Black fungus
A doctor assists a COVID-19 coronavirus patient with Black Fungus, a deadly and rare fungal infection, as he receives treatments at the NSCB hospital in Jabalpur, Madya Pradesh on May 20, 2021. Image Credit: AFP

“In my entire career I have not seen as many cases of Mucormycosis as I have seen in the last fortnight. It is like an earthquake after a tsunami that we are expecting right now and with this complication people are getting mutilated for no reason,” a top Delhi doctor, pulmonologist Vivek Nangia told me last week in an interview he could only manage at midnight.

Since then almost 9000 cases of a rare fungal infection Mucormycosis, commonly called Black Fungus, have been reported as recovering COVID-19 patients face another life test.

Several states have notified Mucormycosis as an epidemic at a time India was turning a corner, at least in the urban curve. First though some good news, the infection is not contagious- it does not spread from people to people.

Unfortunately that seems to be the only good news at this point. “This Fungus is omnipresent — it is present in the soil and in the air in the form of spores. Bread that is kept outside in the open gets black fungus after 4-5 days, this is exactly that.

An opportunistic infection 

These spores are everywhere and settle in dead decaying tissue,” explains Dr Arvinder Soin, Chairman, Liver Transplant Institute, Medanta Hospital. “This fungal infection is an opportunistic infection which means the fungus invades the body only when it gets the opportunity of lower immunity.”

As things stand, a vast population of the country is immuno-compromised, making them vulnerable, additionally they now have to watch out for any new complications for 3-6 weeks post COVID-19. Doctors say the infection usually spreads through the nose and impacts the sinuses, lungs and sometimes even the brain.

Among the early symptoms are discolouration around the nose, facial pain, frontal headaches, loosening of teeth and blurred or double vision. To save a life sometimes serious surgical interventions are being done. There have been more than a few reported cases of patients’ eyes being removed to stop the fungal spread.

Last year countries like Italy and the US were in a position that India is in now with its explosion of the second wave. But why has this deadly disease only hit our country? Black Fungus is not unheard of especially in transplant patients but they are usually a rarity. So, what changed?

“India is the diabetes capital of the world and coupled with the strong use and many times abuse of steroid that results in the elevation of sugar levels, it has led to an intensely immune compromised community which also includes people with underlying malignancies especially blood cancer,” Dr Soin tells me. Doctors admit that the sheer volume and severity of the cases in the second wave has not helped.

Questions will be asked

When the dust settles, there will be questions on whether the somewhat blanket use of steroids in treating COVID-19 in the country crossed a line. In hindsight it seems so.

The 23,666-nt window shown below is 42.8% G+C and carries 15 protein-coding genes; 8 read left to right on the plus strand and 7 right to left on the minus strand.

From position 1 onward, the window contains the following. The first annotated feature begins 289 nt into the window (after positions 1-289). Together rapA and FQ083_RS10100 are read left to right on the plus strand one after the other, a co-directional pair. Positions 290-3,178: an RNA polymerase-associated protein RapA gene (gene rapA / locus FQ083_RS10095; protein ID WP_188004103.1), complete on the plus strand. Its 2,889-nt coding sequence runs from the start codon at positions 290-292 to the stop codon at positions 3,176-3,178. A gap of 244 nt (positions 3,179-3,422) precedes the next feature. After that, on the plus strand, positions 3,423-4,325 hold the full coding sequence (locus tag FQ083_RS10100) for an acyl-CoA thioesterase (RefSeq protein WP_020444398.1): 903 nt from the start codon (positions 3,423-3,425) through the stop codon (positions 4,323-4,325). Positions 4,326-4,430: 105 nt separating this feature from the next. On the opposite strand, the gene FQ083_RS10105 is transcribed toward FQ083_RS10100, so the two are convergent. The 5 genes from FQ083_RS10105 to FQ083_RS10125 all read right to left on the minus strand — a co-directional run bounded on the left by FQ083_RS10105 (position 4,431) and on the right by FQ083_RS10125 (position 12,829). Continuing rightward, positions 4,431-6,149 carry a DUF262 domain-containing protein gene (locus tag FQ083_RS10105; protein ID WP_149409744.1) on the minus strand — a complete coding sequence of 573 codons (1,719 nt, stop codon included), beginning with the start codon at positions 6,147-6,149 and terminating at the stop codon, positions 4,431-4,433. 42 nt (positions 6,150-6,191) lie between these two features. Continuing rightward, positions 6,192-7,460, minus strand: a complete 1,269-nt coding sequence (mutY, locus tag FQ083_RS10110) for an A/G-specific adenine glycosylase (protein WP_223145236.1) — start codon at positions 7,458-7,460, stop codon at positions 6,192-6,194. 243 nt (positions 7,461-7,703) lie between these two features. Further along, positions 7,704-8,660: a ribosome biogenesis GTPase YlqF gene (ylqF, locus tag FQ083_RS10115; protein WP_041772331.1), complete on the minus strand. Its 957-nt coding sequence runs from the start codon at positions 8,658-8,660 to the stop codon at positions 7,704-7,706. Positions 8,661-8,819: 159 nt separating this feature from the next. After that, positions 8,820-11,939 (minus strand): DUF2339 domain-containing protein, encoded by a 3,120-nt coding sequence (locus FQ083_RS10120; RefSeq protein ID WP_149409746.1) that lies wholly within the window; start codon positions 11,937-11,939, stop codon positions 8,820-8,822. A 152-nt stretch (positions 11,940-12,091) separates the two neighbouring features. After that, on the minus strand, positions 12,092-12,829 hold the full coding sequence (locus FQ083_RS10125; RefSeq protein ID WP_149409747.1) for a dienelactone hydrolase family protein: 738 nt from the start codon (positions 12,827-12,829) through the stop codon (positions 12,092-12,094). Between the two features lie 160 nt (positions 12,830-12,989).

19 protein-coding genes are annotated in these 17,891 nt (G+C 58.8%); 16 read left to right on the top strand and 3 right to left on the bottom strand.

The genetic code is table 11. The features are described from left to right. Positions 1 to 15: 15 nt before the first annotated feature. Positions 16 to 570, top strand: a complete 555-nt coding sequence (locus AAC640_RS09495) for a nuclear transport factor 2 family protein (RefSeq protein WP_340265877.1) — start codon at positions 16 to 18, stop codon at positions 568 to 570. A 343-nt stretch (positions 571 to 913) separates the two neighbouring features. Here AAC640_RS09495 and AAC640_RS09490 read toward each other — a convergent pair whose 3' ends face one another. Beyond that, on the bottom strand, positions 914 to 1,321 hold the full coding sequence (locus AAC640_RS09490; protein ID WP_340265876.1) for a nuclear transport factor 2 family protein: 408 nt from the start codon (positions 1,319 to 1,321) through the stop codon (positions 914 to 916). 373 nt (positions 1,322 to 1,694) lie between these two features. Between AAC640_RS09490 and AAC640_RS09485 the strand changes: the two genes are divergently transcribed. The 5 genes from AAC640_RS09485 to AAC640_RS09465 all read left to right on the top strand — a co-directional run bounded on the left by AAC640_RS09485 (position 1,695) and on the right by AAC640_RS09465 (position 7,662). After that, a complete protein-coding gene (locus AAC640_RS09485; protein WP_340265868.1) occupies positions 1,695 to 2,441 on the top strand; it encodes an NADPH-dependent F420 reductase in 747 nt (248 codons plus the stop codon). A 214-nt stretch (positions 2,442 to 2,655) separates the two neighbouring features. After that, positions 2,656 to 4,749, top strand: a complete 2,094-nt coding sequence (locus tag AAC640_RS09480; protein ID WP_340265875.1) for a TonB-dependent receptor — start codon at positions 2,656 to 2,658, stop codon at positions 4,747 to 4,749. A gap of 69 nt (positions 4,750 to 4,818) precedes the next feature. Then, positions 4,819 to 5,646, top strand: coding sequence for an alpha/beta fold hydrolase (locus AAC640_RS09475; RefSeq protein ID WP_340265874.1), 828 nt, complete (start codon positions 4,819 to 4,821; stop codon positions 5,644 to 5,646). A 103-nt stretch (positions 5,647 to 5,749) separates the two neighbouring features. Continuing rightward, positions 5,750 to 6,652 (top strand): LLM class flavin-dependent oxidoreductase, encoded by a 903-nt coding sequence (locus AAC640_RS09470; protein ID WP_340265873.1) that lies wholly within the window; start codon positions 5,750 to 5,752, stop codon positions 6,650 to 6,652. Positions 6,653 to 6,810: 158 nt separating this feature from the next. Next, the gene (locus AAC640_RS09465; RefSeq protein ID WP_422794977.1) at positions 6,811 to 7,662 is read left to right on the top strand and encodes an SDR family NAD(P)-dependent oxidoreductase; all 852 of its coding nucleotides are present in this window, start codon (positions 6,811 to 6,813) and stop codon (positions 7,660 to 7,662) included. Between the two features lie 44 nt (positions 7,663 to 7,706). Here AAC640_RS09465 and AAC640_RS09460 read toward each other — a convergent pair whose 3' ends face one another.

Some medical experts agree that the health care sector was so overwhelmed that the use of steroids became a norm — almost like a standard, knee jerk procedure. But who draws the line in a heaving system where one doctor always had more patients than the hours of a day?

There is another thought that is now more than just a niggle. During the oxygen rush where hospitals were themselves struggling for basics, families many times procured what was needed from dubious sources. In the panic and chaos, industrial oxygen also substituted medical oxygen- a recipe for un-hygiene and infection.

By most accounts, these cylinders are far from safe for personal consumption on an ordinary day and in these times a ripe environment for the fungus to feed on could have been created. Doctors admit it is a plausible theory.

Abandoned by the government, citizens fended for themselves and it is déjà vu again. Not so long ago social media was full of desperate pleas for the drug Remdesivir and plasma. It now turns out both were never a game changer.

But there is panic once more, this time for drugs to treat Black Fungus and in a replay, there is an acute shortage with events playing out not too differently from the vaccine control raj. States are scampering again waiting for a consistent supply, citizens following bureaucratic protocol don’t know whether to break down or scream.

Till the government drastically moves beyond the 2% allocation on the health care sector, our cup will always be more than half empty. But not for people like Yoga guru Ramdev, who runs an empire selling misconceptions but escapes with an indulgent nod or a light pat like the teacher’s favourite student that he is.

His attack on allopathy as a killer has made a mockery of evidence-based medication and the mixed signals have put an additional strain on the medical staff.

How then will we ever give our health care workers a break? Dr Nangia says he has been working a 20 hour day and yet hasn’t been able to serve those closest to him. As I write this, there is news coming of another variant called Yellow Fungus that reports describe as being even more lethal.

“My daughter had COVID-19 and she was admitted in my hospital only. Tears rolled down my eyes when I got a message one day after 10-12 missed calls that it seems you have forgotten your daughter is admitted with you.

That is the guilt — that you could not give time to serve anybody and everybody who is reaching out to you.” What more can I do, he asks. I have no answer.